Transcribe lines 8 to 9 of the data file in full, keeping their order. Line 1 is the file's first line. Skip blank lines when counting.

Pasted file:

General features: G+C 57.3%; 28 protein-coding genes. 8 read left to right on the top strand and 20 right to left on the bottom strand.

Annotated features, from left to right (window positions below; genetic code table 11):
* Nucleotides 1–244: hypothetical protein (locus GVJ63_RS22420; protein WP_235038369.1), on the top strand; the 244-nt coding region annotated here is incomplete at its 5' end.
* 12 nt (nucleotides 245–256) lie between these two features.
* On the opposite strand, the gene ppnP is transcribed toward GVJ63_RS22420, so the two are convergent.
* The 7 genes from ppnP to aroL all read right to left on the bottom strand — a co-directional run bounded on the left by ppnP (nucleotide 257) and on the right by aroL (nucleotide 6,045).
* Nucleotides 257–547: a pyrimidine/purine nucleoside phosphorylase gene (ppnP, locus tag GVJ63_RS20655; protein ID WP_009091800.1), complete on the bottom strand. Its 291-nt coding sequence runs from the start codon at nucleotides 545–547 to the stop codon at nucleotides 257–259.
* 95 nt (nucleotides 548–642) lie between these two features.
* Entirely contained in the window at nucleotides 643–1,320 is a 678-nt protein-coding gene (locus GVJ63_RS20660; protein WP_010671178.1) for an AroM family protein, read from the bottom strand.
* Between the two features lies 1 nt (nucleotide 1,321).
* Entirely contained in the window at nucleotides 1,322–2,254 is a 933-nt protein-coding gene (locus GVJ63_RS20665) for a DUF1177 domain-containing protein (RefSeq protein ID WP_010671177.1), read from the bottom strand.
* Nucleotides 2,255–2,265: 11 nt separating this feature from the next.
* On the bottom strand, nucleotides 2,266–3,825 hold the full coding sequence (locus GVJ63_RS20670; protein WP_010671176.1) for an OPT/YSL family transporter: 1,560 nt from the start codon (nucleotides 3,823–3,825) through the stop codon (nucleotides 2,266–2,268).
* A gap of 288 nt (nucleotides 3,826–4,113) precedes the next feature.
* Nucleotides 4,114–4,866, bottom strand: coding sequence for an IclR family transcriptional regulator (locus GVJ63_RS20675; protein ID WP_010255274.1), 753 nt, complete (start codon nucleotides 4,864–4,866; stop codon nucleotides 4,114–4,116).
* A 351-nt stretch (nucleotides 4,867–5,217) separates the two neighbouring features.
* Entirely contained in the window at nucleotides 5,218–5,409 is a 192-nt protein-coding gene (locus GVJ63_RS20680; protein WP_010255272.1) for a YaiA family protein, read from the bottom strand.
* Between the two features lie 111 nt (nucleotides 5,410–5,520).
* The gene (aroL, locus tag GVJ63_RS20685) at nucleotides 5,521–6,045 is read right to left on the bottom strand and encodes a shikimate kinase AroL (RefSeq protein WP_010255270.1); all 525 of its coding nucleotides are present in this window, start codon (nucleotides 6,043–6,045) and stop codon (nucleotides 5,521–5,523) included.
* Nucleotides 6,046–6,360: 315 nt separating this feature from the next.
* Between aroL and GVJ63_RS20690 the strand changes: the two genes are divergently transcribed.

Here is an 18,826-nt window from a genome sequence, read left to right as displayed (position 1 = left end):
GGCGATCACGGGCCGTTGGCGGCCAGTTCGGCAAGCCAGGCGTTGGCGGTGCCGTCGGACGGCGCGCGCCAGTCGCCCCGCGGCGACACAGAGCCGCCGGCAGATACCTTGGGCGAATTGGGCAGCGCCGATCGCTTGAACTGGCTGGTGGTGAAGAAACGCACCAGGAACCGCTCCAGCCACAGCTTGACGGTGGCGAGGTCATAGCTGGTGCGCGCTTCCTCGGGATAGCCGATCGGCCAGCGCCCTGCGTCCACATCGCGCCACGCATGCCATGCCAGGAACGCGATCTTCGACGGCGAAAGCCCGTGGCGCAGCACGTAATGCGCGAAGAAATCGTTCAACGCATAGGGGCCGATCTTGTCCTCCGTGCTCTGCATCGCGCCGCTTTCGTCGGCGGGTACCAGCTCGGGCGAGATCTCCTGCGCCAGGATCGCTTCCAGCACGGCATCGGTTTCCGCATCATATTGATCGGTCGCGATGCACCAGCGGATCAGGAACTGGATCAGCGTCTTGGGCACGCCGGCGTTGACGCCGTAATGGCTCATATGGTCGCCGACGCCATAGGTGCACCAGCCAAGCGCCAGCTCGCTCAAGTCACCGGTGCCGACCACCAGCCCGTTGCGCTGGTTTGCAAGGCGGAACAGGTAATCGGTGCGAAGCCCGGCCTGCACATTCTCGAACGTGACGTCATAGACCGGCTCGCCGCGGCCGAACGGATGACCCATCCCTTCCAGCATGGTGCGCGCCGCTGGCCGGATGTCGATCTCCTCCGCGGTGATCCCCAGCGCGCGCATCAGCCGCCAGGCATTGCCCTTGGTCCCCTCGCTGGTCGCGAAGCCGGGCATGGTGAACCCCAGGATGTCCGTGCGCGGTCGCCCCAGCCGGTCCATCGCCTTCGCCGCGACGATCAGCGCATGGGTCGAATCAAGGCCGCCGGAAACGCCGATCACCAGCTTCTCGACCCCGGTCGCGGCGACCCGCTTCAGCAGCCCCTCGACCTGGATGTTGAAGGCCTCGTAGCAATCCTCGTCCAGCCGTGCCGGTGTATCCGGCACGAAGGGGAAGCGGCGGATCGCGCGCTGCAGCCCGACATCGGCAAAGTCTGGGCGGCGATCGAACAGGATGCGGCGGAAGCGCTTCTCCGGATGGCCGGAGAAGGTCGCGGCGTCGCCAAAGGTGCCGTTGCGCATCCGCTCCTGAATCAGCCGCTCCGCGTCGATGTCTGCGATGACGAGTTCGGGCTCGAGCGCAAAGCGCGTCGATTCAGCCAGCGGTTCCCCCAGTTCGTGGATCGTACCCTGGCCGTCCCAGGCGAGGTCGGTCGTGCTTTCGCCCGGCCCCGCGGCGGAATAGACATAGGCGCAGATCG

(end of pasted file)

* 95 nt (nucleotides 548–642) lie between these two features.
* Entirely contained in the window at nucleotides 643–1,320 is a 678-nt protein-coding gene (locus GVJ63_RS20660; protein WP_010671178.1) for an AroM family protein, read from the bottom strand.